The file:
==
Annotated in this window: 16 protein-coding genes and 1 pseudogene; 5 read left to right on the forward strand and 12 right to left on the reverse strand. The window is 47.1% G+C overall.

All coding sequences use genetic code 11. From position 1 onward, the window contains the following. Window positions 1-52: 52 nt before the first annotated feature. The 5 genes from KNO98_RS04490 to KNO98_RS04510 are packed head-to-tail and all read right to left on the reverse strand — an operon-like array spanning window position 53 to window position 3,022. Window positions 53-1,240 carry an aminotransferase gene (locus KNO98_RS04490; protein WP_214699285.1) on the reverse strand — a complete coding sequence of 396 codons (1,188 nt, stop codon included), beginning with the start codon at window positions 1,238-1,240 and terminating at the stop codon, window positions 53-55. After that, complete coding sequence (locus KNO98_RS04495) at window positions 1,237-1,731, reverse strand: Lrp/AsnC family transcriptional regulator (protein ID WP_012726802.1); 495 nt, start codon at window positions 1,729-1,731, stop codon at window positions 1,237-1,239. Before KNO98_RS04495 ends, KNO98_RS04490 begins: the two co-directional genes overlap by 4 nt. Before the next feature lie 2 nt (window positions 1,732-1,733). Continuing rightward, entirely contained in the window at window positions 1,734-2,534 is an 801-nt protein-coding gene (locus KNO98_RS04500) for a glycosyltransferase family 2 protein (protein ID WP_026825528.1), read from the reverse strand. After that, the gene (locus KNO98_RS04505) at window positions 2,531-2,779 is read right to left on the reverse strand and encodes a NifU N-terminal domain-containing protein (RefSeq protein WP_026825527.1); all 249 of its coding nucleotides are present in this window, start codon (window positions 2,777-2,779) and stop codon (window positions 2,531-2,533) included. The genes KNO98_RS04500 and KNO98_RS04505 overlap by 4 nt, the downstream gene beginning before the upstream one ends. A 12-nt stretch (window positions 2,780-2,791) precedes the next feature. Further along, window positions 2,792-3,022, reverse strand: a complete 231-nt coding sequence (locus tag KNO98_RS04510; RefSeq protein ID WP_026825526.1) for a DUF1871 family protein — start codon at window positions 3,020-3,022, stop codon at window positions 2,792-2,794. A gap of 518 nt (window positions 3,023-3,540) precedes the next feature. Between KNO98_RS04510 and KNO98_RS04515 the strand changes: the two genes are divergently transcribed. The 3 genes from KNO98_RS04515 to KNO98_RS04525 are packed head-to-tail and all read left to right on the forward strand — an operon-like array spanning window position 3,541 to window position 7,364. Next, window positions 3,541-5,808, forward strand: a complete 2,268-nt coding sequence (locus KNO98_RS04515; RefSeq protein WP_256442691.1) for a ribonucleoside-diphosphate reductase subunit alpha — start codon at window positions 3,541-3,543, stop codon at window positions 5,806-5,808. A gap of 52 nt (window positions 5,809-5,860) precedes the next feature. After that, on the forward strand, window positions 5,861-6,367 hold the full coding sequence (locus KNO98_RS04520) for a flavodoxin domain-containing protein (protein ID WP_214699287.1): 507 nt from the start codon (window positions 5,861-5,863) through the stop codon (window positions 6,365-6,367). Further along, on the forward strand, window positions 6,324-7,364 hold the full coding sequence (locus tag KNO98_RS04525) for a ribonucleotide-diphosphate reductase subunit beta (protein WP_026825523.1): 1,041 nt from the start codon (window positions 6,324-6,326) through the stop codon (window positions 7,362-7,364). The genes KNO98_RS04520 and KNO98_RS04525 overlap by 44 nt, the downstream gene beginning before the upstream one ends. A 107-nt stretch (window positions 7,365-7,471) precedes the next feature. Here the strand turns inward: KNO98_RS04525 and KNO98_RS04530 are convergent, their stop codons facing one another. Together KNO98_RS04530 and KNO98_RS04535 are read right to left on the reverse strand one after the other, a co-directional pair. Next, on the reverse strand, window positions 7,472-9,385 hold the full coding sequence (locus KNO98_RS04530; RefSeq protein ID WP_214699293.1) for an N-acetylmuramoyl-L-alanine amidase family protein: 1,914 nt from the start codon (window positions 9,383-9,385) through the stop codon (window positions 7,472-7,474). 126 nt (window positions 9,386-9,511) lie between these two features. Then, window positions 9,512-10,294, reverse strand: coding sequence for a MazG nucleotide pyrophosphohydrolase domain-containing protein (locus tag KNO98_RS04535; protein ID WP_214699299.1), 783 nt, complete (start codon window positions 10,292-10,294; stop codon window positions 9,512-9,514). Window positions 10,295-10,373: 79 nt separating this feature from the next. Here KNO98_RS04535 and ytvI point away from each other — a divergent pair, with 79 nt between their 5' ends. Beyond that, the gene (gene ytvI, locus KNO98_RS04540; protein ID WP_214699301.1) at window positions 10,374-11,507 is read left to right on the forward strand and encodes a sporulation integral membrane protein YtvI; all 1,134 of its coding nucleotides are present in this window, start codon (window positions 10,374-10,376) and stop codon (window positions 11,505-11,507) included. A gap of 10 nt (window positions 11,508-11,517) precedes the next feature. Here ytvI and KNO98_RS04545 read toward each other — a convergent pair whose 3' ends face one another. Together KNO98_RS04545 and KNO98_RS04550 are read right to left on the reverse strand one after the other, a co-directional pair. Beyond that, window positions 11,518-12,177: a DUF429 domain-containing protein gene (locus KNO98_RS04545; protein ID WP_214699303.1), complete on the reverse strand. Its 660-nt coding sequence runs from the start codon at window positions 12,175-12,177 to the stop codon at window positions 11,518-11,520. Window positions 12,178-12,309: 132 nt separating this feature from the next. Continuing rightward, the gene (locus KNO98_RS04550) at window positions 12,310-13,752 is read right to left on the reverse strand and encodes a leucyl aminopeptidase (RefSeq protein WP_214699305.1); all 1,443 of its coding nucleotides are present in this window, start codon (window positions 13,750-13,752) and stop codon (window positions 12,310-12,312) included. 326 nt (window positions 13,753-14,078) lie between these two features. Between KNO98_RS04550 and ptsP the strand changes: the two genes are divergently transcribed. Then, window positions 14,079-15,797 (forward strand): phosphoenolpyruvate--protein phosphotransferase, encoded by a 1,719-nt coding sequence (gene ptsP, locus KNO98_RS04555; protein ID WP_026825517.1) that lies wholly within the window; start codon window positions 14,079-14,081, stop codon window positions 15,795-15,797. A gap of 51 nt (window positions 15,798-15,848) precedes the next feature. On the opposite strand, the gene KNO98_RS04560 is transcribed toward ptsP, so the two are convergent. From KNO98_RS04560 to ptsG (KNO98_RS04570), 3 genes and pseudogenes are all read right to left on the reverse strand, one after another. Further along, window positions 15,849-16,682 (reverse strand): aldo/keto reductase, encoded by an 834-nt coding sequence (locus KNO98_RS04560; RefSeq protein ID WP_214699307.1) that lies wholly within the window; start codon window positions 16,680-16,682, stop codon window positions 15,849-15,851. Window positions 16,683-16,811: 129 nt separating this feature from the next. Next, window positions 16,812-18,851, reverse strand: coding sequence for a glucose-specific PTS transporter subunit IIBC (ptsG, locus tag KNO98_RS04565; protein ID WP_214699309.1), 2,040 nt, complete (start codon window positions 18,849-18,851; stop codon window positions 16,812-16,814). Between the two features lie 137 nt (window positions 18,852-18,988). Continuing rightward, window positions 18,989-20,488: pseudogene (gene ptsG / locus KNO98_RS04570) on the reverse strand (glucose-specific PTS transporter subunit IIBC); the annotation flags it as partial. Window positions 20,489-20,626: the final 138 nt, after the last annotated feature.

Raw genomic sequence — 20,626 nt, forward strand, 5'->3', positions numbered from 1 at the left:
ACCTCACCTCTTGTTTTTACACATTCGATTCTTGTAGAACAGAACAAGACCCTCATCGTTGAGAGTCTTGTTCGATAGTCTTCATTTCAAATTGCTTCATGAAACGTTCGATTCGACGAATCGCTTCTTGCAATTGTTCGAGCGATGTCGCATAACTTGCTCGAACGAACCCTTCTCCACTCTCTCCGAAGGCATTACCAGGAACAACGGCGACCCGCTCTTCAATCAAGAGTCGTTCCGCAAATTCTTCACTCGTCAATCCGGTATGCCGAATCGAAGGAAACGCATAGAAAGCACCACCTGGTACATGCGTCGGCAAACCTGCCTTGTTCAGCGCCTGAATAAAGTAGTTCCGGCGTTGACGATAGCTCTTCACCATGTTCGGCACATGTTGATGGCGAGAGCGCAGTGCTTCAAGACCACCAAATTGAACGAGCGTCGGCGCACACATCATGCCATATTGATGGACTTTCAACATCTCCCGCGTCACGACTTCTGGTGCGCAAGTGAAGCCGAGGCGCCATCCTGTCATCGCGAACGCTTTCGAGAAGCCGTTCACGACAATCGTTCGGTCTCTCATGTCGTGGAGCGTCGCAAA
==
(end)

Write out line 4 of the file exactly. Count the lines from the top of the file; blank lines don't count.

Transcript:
ACCTCACCTCTTGTTTTTACACATTCGATTCTTGTAGAACAGAACAAGACCCTCATCGTTGAGAGTCTTGTTCGATAGTCTTCATTTCAAATTGCTTCATGAAACGTTCGATTCGACGAATCGCTTCTTGCAATTGTTCGAGCGATGTCGCATAACTTGCTCGAACGAACCCTTCTCCACTCTCTCCGAAGGCATTACCAGGAACAACGGCGACCCGCTCTTCAATCAAGAGTCGTTCCGCAAATTCTTCACTCGTCAATCCGGTATGCCGAATCGAAGGAAACGCATAGAAAGCACCACCTGGTACATGCGTCGGCAAACCTGCCTTGTTCAGCGCCTGAATAAAGTAGTTCCGGCGTTGACGATAGCTCTTCACCATGTTCGGCACATGTTGATGGCGAGAGCGCAGTGCTTCAAGACCACCAAATTGAACGAGCGTCGGCGCACACATCATGCCATATTGATGGACTTTCAACATCTCCCGCGTCACGACTTCTGGTGCGCAAGTGAAGCCGAGGCGCCATCCTGTCATCGCGAACGCTTTCGAGAAGCCGTTCACGACAATCGTTCGGTCTCTCATGTCGTGGAGCGTCGCAAA